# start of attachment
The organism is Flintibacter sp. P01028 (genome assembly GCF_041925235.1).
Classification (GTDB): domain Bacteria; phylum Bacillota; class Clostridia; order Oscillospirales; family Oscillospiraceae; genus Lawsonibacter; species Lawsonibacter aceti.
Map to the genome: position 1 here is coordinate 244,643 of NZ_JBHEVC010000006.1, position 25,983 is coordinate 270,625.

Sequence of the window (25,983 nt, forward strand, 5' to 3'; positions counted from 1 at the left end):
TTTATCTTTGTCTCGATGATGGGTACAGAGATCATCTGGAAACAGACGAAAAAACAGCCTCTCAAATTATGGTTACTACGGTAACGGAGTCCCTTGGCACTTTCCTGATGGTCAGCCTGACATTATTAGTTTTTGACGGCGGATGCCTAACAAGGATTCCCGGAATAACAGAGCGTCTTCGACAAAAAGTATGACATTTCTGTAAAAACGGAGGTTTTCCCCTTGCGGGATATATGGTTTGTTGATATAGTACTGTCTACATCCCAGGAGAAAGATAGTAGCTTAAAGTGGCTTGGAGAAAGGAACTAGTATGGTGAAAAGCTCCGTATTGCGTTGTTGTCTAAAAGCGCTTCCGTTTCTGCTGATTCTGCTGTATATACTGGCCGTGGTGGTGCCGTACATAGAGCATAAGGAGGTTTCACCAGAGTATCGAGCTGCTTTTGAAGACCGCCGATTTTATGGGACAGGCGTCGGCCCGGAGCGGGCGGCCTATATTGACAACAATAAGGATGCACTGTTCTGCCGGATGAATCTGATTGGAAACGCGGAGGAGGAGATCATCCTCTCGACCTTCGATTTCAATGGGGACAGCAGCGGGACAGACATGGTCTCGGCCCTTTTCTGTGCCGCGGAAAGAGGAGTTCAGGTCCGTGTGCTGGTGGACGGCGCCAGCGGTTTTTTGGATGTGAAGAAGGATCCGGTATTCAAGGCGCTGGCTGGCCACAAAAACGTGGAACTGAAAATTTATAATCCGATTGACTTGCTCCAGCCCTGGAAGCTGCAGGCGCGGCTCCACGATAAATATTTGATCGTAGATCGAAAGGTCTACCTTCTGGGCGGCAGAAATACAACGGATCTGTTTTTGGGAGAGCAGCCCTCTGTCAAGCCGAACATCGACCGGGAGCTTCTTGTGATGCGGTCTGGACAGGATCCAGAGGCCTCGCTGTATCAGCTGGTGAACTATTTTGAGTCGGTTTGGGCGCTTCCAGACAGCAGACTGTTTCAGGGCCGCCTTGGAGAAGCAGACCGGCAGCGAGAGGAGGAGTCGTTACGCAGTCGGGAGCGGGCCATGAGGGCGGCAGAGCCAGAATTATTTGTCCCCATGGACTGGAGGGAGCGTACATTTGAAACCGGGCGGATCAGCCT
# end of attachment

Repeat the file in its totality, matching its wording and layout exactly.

The organism is Flintibacter sp. P01028 (genome assembly GCF_041925235.1).
Classification (GTDB): domain Bacteria; phylum Bacillota; class Clostridia; order Oscillospirales; family Oscillospiraceae; genus Lawsonibacter; species Lawsonibacter aceti.
Map to the genome: position 1 here is coordinate 244,643 of NZ_JBHEVC010000006.1, position 25,983 is coordinate 270,625.

Sequence of the window (25,983 nt, forward strand, 5' to 3'; positions counted from 1 at the left end):
TTTATCTTTGTCTCGATGATGGGTACAGAGATCATCTGGAAACAGACGAAAAAACAGCCTCTCAAATTATGGTTACTACGGTAACGGAGTCCCTTGGCACTTTCCTGATGGTCAGCCTGACATTATTAGTTTTTGACGGCGGATGCCTAACAAGGATTCCCGGAATAACAGAGCGTCTTCGACAAAAAGTATGACATTTCTGTAAAAACGGAGGTTTTCCCCTTGCGGGATATATGGTTTGTTGATATAGTACTGTCTACATCCCAGGAGAAAGATAGTAGCTTAAAGTGGCTTGGAGAAAGGAACTAGTATGGTGAAAAGCTCCGTATTGCGTTGTTGTCTAAAAGCGCTTCCGTTTCTGCTGATTCTGCTGTATATACTGGCCGTGGTGGTGCCGTACATAGAGCATAAGGAGGTTTCACCAGAGTATCGAGCTGCTTTTGAAGACCGCCGATTTTATGGGACAGGCGTCGGCCCGGAGCGGGCGGCCTATATTGACAACAATAAGGATGCACTGTTCTGCCGGATGAATCTGATTGGAAACGCGGAGGAGGAGATCATCCTCTCGACCTTCGATTTCAATGGGGACAGCAGCGGGACAGACATGGTCTCGGCCCTTTTCTGTGCCGCGGAAAGAGGAGTTCAGGTCCGTGTGCTGGTGGACGGCGCCAGCGGTTTTTTGGATGTGAAGAAGGATCCGGTATTCAAGGCGCTGGCTGGCCACAAAAACGTGGAACTGAAAATTTATAATCCGATTGACTTGCTCCAGCCCTGGAAGCTGCAGGCGCGGCTCCACGATAAATATTTGATCGTAGATCGAAAGGTCTACCTTCTGGGCGGCAGAAATACAACGGATCTGTTTTTGGGAGAGCAGCCCTCTGTCAAGCCGAACATCGACCGGGAGCTTCTTGTGATGCGGTCTGGACAGGATCCAGAGGCCTCGCTGTATCAGCTGGTGAACTATTTTGAGTCGGTTTGGGCGCTTCCAGACAGCAGACTGTTTCAGGGCCGCCTTGGAGAAGCAGACCGGCAGCGAGAGGAGGAGTCGTTACGCAGTCGGGAGCGGGCCATGAGGGCGGCAGAGCCAGAATTATTTGTCCCCATGGACTGGAGGGAGCGTACATTTGAAACCGGGCGGATCAGCCT